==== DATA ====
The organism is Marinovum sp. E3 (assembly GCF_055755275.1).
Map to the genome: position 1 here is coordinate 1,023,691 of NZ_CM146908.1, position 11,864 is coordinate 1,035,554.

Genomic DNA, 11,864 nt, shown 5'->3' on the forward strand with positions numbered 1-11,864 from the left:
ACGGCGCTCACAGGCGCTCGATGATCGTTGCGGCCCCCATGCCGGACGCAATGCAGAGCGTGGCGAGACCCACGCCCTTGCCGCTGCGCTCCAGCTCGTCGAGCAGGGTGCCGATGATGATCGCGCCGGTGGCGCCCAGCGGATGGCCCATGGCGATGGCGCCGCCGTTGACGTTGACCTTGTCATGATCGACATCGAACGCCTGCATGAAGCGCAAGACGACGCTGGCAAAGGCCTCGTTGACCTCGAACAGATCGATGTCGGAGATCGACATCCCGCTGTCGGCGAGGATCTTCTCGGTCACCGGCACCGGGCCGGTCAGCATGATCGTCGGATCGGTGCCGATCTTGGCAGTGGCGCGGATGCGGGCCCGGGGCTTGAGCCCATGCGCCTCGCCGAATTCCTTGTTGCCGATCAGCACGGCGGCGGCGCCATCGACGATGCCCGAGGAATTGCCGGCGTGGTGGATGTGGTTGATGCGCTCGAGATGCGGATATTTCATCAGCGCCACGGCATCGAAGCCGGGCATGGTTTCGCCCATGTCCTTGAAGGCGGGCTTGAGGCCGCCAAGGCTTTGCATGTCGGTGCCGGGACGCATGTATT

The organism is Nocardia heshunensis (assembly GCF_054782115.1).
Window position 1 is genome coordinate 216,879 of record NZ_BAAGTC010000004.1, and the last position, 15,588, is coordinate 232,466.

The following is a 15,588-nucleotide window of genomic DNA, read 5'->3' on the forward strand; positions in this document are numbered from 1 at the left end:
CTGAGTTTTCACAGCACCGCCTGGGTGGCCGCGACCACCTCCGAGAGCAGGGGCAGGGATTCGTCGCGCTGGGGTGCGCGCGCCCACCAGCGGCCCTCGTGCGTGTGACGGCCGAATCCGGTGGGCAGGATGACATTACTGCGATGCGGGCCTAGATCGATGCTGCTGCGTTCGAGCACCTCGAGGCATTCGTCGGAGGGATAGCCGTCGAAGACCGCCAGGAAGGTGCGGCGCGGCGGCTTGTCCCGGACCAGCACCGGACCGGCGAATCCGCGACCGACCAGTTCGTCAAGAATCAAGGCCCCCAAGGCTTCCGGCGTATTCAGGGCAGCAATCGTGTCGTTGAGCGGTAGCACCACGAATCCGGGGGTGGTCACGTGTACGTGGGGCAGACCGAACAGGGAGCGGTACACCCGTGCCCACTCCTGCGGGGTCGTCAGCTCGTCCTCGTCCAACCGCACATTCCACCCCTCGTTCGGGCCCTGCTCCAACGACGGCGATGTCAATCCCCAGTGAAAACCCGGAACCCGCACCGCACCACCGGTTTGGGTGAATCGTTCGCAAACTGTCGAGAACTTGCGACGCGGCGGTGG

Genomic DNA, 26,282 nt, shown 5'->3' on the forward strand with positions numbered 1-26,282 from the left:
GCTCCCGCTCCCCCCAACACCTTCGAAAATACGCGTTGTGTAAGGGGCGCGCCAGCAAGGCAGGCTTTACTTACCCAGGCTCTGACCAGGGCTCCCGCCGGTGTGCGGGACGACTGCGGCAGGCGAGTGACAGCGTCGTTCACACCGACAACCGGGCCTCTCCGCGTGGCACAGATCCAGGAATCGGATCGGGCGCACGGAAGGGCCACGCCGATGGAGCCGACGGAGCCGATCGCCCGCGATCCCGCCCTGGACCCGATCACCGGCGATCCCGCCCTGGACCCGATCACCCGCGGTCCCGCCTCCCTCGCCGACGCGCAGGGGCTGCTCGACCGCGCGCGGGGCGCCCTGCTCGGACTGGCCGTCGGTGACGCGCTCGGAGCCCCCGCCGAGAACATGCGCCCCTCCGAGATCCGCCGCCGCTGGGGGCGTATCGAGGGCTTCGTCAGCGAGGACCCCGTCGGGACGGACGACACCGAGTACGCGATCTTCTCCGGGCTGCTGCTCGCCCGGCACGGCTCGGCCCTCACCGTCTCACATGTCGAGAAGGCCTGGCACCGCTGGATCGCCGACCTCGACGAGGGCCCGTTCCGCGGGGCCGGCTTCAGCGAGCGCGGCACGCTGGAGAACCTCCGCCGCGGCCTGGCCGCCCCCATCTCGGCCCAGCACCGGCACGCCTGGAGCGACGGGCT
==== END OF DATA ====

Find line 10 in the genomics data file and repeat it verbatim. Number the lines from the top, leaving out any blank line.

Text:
GCTCCCGCTCCCCCCAACACCTTCGAAAATACGCGTTGTGTAAGGGGCGCGCCAGCAAGGCAGGCTTTACTTACCCAGGCTCTGACCAGGGCTCCCGCCGGTGTGCGGGACGACTGCGGCAGGCGAGTGACAGCGTCGTTCACACCGACAACCGGGCCTCTCCGCGTGGCACAGATCCAGGAATCGGATCGGGCGCACGGAAGGGCCACGCCGATGGAGCCGACGGAGCCGATCGCCCGCGATCCCGCCCTGGACCCGATCACCGGCGATCCCGCCCTGGACCCGATCACCCGCGGTCCCGCCTCCCTCGCCGACGCGCAGGGGCTGCTCGACCGCGCGCGGGGCGCCCTGCTCGGACTGGCCGTCGGTGACGCGCTCGGAGCCCCCGCCGAGAACATGCGCCCCTCCGAGATCCGCCGCCGCTGGGGGCGTATCGAGGGCTTCGTCAGCGAGGACCCCGTCGGGACGGACGACACCGAGTACGCGATCTTCTCCGGGCTGCTGCTCGCCCGGCACGGCTCGGCCCTCACCGTCTCACATGTCGAGAAGGCCTGGCACCGCTGGATCGCCGACCTCGACGAGGGCCCGTTCCGCGGGGCCGGCTTCAGCGAGCGCGGCACGCTGGAGAACCTCCGCCGCGGCCTGGCCGCCCCCATCTCGGCCCAGCACCGGCACGCCTGGAGCGACGGGCT